Anyone can develop a boil. However, people with certain illnesses or medications that impair the body's immune system are more likely to develop boils. Among the illnesses that can be associated with impaired immune systems are diabetes and kidney failure. Diseases, such as hypogammaglobulinemia, that are associated with deficiencies in the normal immune system, can increase the tendency to develop boils. Many medications can suppress the normal immune system and increase the risk of developing boils. These medications include cortisone medications (prednisone and prednisolone) and medications used for cancer chemotherapy.
Most simple boils can be treated at home. Ideally, the treatment should begin as soon as a boil is noticed since early treatment may prevent later complications. The primary treatment for most boils is heat application, usually with hot soaks or hot packs. Heat application increases the circulation to the area and allows the body to better fight off the infection by bringing antibodies and white blood cells to the site of infection. Do not pop the boil with a needle. This usually results in making the infection worse.
As long as the boil is small and firm, opening the area and draining the boil is not helpful, even if the area is painful. However, once the boil becomes soft or "forms a head" (that is, a small pustule is noted in the boil), it can be ready to drain. Once drained, pain relief can be dramatic. Most small boils, such as those that form around hairs, drain on their own with soaking and/or heat application. On occasion, and especially with larger boils, the larger boil will need to be drained or "lanced" by a health-care practitioner. Frequently, these larger boils contain several pockets of pus that must be opened and drained.
Once boils appear once, they may return. About 10% of people who develop a boil will develop another one within a year. Some people suffer from recurring boils (“recurrent furunculosis”). Home remedies and over-the-counter medicines may not be enough for this skin problem. Prescription antibiotics may be used to eliminate the responsible staph bacteria.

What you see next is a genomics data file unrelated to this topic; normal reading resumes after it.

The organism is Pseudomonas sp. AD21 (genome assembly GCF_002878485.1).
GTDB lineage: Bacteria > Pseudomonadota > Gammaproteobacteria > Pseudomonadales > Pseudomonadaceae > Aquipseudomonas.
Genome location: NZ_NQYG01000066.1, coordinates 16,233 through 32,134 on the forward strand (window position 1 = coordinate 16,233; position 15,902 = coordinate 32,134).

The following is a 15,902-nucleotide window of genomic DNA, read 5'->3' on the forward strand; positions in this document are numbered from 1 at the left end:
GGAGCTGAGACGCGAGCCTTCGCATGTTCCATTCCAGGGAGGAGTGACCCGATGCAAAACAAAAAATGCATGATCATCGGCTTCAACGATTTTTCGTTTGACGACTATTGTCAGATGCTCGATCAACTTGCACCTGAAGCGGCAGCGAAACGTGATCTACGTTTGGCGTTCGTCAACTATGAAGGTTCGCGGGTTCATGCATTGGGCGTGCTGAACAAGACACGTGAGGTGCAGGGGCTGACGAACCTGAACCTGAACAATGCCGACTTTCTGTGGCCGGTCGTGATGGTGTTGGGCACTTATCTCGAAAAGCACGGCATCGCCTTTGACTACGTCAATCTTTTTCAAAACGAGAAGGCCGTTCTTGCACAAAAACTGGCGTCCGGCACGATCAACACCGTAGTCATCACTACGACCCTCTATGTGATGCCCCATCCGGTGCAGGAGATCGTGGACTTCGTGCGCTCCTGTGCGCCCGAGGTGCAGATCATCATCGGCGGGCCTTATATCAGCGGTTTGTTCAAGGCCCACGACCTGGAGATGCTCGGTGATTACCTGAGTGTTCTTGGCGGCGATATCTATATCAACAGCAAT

Especially if the skin surrounding your boil is infected, your doctor will often prescribe antibiotics. However, antibiotics are not always helpful.
Antibiotics have difficulty penetrating the outer wall of a boil. They often will not cure a boil without additional surgical drainage. In most cases, incising and draining the boil is sufficient to cure the infection. Your doctor should discuss the use or non-use of antibiotics for your condition.
You should call your doctor and seek medical attention if:
- the boil is located on your face, near your spine, or near your anus;
- a boil is getting larger;
- the pain is severe;
- you have a fever;
- the skin around the boil turns red or red streaks appear;
- you have a heart murmur, diabetes, any problem with your immune system, or use immune-suppressing drugs (for example, corticosteroids or chemotherapy) and you develop a boil;
- the boil has not improved after five to seven days of home treatment;
- you get many boils over several months.
Good hygiene and the regular use of antibacterial soaps can help to prevent bacteria from building up on the skin. This can reduce the chance for hair follicles to become infected and prevent the formation of boils. Your health-care practitioner may recommend special cleansers such as Hibiclens to further reduce the bacteria on the skin.
Pilonidal cysts can be prevented by avoiding continuous direct pressure or irritation of the buttock area when a local hair follicle becomes inflamed. Regular soap and hot water cleaning and drying can be helpful. For acne and hidradenitis suppurativa, antibiotics are used and anti-inflammatory agents like corticosteroids may be required on a long-term basis to prevent recurrent abscess formation.
Finally, surgery may occasionally be needed, especially for hidradenitis suppurativa or pilonidal cysts that recur. For pilonidal cysts, surgically removing the outer shell of the cyst is important to clear the boil. For hidradenitis suppurativa, extensive involvement can require plastic surgery.
IMAGES PROVIDED BY:
- Peggy Firth and Susan Gilbert for WebMD
Fitzpatrick's Color Atlas & Synopsis of Clinical Dermatology Klaus Wolff, Richard Allen Johnson, Dick Suurmond Copyright 2005, 2001, 1997, 1993 by The McGraw-Hill Companies. All Rights reserved.
Image courtesy of Zen Sutherland
- "Fitzpatrick's Color Atlas & Synopsis of Clinical Dermatology"; Klaus Wolff, Richard Allen Johnson, Dick Suurmond; Copyright 2005, 2001, 1997, 1993 by The McGraw-Hill Companies. All Rights reserved.
Peggy Firth and Susan Gilbert for WebMD
- John F. Wilson, MD.
- Image reprinted courtesy of eMedicine, 2008
- Image courtesy of Andre Riemann – Wikimedia Commons
- Image courtesy of Mahdouch – Wikipedia
Fitzpatrick’s Color Atlas & Synopsis of Clinical Dermatology”; Klaus Wolff, Richard Allen Johnson, Dick Suurmond; Copyright 2005, 2001, 1997, 1993 by The McGraw-Hill Companies. All Rights reserved.
- British Journal of General Practice: “Incidence and recurrence of boils and abscesses within the first year: A cohort study in UK primary care.”
- Clinical, Cosmetic and Investigational Dermatology: “Recurrent furunculosis—Challenges and management: A review.”
- Institute for Quality and Efficiency in Health Care: “Boils and carbuncles: Overview.”